The Senate yesterday defeated by filibuster a key judicial nomination, Caitlin Halligan, named for the DC Circuit. All 53 Democrats and Republican Lisa Murkowski voted for cloture; 45 Republicans voted no, and Orrin Hatch voted “present”, which is functionally equivalent to voting no in this context (in which 60 yes votes are needed).

As Felicia Sonmez notes, all four remaining “Gang of 14” Republicans voted against cloture, as they did in the case of Goodwin Liu. The deal back then was that the 14 wouldn’t support a filibuster except in undefined, or self-defined, “extraordinary circumstances.” However, it’s been clear that the agreement was a dead letter since about January 20, 2009, although it didn’t matter a lot in the 110th Congress, when 60 votes for cloture were relatively easy to come by — although even then, GOP filibusters slowed down many nominations, even though they only had the power to chew up Senate time and not to ultimately defeat them. And while only two nominations have been defeated by filibuster so far, Republicans continue to insist on 60 votes for every nomination (and therefore are filibustering every single nomination), and have bottled up quite a few others that Harry Reid isn’t bringing to the floor because they may not have the votes needed to break the filibuster.

In other words, we’re moving more and more rapidly towards a system in which appellate judges cannot be confirmed except in the rare case of a president happening to have a very large party majority in the Senate, something that happens rarely.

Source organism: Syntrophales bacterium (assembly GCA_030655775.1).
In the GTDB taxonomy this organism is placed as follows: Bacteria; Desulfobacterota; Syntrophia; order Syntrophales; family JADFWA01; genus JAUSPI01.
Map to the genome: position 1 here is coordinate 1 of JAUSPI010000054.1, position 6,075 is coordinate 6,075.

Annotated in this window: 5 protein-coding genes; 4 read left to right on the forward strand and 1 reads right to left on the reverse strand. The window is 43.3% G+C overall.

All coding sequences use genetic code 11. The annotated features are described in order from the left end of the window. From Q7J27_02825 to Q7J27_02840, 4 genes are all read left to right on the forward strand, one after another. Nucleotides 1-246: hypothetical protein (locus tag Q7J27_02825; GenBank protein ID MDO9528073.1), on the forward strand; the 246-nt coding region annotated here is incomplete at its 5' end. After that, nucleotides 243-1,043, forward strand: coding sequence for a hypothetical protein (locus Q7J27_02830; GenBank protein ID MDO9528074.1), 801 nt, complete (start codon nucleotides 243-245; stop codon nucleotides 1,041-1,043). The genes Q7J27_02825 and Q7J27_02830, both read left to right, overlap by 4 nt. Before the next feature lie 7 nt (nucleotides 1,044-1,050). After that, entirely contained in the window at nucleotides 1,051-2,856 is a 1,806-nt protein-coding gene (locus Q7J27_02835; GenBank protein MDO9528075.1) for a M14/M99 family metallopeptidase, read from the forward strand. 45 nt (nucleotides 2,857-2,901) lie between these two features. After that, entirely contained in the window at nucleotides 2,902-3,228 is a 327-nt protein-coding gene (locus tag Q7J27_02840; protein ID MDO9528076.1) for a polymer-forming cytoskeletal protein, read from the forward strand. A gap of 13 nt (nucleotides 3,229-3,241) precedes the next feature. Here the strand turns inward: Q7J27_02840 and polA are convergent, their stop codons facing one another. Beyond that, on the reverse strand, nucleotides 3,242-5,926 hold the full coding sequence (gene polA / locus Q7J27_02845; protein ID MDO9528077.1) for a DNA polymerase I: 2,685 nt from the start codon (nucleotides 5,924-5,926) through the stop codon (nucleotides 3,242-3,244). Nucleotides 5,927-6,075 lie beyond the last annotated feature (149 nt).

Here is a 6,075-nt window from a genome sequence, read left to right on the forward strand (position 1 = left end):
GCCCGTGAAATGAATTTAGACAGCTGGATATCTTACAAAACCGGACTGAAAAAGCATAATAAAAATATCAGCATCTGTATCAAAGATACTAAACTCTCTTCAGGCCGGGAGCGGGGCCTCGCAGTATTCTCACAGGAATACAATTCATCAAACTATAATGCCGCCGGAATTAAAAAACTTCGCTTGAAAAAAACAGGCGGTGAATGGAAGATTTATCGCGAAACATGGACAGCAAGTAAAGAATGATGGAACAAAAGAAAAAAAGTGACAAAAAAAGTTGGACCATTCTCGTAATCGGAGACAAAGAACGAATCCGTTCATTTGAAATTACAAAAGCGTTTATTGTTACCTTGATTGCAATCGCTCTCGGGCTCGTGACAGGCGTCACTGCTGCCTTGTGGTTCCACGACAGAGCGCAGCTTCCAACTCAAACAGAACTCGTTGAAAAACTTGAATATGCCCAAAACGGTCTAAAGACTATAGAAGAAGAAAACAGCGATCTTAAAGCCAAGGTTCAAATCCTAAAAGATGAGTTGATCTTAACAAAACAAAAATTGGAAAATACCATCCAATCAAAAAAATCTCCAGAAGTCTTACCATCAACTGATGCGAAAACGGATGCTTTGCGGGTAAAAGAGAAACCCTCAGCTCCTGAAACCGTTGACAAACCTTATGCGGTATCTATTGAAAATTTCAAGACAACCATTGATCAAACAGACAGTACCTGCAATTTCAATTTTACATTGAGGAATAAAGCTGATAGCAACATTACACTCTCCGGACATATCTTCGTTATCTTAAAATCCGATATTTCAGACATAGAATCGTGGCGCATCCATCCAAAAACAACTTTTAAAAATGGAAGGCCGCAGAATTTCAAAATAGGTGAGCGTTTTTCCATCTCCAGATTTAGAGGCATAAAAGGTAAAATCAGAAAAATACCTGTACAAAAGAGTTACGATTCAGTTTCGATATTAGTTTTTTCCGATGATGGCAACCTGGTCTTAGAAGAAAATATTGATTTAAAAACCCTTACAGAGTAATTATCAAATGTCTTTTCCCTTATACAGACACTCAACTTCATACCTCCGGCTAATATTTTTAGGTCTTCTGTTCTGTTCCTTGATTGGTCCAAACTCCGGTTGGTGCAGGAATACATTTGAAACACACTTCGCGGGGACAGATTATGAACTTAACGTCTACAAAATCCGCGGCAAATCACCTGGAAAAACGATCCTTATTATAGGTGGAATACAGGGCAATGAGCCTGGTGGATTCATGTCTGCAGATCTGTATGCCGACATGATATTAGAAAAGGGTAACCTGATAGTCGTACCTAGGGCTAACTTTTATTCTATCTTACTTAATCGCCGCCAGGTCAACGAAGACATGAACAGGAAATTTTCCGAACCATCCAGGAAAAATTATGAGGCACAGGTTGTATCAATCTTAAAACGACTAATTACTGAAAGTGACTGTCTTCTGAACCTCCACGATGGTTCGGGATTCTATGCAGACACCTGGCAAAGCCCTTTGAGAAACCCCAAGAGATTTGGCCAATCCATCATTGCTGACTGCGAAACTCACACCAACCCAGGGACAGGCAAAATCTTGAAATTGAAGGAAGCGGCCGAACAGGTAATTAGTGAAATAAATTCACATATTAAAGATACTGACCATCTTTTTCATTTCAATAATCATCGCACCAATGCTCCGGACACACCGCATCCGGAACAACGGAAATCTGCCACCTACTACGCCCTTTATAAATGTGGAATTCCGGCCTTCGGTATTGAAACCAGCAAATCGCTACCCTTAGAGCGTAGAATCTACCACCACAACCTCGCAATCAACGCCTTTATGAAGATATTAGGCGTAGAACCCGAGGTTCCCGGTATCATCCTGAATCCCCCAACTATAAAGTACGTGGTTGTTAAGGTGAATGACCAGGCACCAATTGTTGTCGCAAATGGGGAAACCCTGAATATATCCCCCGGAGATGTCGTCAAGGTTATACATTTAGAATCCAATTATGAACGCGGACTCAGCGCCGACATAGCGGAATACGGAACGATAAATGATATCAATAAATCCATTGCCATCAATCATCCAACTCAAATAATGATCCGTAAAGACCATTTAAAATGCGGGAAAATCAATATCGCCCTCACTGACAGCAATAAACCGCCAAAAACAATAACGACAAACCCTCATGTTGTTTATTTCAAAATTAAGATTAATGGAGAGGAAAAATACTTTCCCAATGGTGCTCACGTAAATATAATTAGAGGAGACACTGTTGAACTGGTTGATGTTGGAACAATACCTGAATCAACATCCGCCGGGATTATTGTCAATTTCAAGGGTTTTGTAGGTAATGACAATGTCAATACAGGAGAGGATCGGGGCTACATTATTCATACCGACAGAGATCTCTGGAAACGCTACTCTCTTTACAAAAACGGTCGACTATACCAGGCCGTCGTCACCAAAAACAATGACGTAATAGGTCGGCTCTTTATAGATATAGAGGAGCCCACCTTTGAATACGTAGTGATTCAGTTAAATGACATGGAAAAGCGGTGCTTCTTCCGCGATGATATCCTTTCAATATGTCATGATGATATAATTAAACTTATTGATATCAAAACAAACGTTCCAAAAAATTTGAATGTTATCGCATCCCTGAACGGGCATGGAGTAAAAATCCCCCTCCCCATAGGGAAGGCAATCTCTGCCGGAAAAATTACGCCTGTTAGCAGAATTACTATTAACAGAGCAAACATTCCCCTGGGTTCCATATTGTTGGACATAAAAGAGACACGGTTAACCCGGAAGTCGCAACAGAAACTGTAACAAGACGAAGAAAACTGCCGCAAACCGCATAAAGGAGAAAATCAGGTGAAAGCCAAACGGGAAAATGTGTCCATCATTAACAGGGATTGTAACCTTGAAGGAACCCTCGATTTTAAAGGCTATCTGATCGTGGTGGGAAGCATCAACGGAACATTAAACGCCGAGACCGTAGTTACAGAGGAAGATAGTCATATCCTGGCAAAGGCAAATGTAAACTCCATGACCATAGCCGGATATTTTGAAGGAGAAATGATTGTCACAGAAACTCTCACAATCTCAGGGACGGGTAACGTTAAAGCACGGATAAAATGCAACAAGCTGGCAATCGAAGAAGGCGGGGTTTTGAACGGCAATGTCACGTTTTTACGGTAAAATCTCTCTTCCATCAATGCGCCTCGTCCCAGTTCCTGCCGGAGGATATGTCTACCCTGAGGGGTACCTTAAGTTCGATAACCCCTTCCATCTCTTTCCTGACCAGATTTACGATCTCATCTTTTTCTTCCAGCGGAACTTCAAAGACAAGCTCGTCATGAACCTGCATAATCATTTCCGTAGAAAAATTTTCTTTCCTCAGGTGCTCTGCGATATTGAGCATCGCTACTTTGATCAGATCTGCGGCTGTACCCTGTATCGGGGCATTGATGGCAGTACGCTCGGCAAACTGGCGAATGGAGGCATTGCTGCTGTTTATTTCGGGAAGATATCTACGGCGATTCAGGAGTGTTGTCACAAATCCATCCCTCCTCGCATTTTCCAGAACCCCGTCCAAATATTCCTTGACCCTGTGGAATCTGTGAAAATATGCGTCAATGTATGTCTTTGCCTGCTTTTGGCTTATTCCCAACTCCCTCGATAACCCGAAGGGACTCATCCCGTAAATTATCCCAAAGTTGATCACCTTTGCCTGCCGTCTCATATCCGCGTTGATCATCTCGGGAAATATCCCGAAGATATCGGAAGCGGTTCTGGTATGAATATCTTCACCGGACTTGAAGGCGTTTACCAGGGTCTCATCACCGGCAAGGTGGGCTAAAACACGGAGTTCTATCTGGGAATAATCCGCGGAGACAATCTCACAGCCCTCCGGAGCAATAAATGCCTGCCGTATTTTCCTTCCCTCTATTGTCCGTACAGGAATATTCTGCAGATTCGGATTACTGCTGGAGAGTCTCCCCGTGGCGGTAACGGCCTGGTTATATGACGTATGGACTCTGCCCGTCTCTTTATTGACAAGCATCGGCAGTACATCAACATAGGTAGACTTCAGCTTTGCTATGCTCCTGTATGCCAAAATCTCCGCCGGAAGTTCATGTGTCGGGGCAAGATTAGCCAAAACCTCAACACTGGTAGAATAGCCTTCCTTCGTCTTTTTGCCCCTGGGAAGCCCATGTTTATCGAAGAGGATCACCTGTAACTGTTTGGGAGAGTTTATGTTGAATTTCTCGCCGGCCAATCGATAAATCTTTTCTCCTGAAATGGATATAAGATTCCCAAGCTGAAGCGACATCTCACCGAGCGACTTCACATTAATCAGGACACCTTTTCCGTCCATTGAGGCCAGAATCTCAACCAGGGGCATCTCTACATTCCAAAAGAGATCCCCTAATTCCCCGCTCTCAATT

In my view, that’s simply not stable; most likely sooner rather than later, the Senate will go nuclear and eliminate the 60 vote requirement for cloture on judicial nominees. In my view, that’s too bad. I would love a real “extraordinary circumstances” standard, in which the out-party filibustered rarely, but used that power, using it instead to negotiate with the president for non-extreme judges. But that’s not what’s happening now; more or less every nomination is filibustered by at least a small group of Republicans, and most nominations are filibustered by most of the Republicans. As far as I can tell, there was nothing particularly unusual about Halligan; Republicans opposed her because they don’t want a mainstream liberal on the DC Circuit, end of story.

Of course, we would know more about this if Barack Obama was nominating judges more quickly and Harry Reid was bringing them to the floor and forcing votes more quickly. So far, I believe that eight circuit court nominees have been confirmed this year, and two defeated by filibuster. There are four more circuit court nominees approved by committee and waiting floor action. In my view, Reid should bring them all up…might as well do a rolling vote, all four in a row. That, presumably, would make it very clear that for most Senate Republicans, what counts as “extraordinary circumstances” is “nominated by a Democrat.”

[Cross-posted at A plain blog about politics]

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Jonathan Bernstein is a political scientist who writes about American politics, especially the presidency, Congress, parties, and elections.